Message from Pastor on opening the church for indoor service.
Dear Parishioners,

We are all ecstatic at the news about the counties’ permission to open the doors of our churches again. We have been waiting for the last 7 months to be able to return to our places of worship.

While this seems like a blessing, our Bishop Cantu still encourages us in his letter to resume indoor Masses when we are ready to do so safely.

Our Bishop says: “While the current restrictions are eased and we are able to gather for Mass indoors again, it is important for all of us to understand that things will not immediately “go back to normal.”

Some of you have reached out to me and made me aware that the demographic of our parish consists of lot of elderly parishioners who are still afraid of any indoor gatherings with larger number of people. Because the majority of our parishioners belong to the most vulnerable group among us during this pandemic time, out of concern for the safety of our community members it seems prudent to postpone the return to our worship gatherings inside our church for the time being. Let’s take advantage of this beautiful weather and continue having our outdoor Sunday Masses under the Oak Tree and our weekday outdoor Masses at the entrance of our church from Tuesday to Friday. For those who cannot join us at these outdoor celebrations, we will still have the livestreaming Mass at 9:30 AM in the church in the same way as before (without parishioners).

Meanwhile, we are working on preparing our church for your return by taking out all of our fabric chairs (frequent sanitizing of those chairs results in building up a sticky layer that is difficult to remove) and when the time comes, we will encourage you to bring your own chairs inside the church as you did for the outdoor celebrations.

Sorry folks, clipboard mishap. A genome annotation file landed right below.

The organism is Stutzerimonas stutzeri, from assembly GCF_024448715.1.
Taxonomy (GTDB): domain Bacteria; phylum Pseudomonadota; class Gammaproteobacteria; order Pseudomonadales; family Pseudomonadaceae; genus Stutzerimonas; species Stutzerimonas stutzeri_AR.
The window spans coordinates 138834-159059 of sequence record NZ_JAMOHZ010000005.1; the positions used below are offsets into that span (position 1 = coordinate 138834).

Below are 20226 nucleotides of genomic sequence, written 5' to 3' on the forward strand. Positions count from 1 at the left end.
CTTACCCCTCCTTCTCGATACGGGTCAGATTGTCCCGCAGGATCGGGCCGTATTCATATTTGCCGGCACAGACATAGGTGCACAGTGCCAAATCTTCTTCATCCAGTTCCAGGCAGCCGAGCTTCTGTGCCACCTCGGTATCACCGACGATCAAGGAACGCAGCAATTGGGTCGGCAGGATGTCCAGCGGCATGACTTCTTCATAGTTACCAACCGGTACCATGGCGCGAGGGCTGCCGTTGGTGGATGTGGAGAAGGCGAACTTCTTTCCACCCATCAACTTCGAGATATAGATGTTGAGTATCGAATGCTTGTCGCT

For those who are elderly and cannot carry anything, we have got around 30 plastic chairs which we will put inside the church. They are much easier to be sanitized and wiped after each usage.

I thank you for your understanding and especially for your co-operation while doing everything possible to assure safety of our community members. May God bless us and keep us safe.

Fr. Tad
This year, for the month of November all the names of our departed loved ones will be recorded by our staff in the Book of the Dead.

The Consolation Mass this year will not take place but we will rather pray for our departed family members throughout the whole month of November.
Dear Parishioners, 

The month of November is approaching very quickly and during this month we especially pray for our dearly departed. You have received the All Souls envelopes and I encourage you to use them by writing the names of your loved ones who passed away and offer a Mass for them.    Why shall we do that? 

The offering of Mass for the repose of the soul of the faithful departed is linked with our belief in Purgatory. We believe that if a person has died fundamentally believing in God but with venial sins and the hurt caused by sin, then God in His divine love and mercy will first purify the soul. After this purification has been completed, the soul will have the holiness and purity needed to share in the beatific vision in heaven. While each individual stand judgment before the Lord and must render an account of his life, the communion of the Church shared on this earth continues.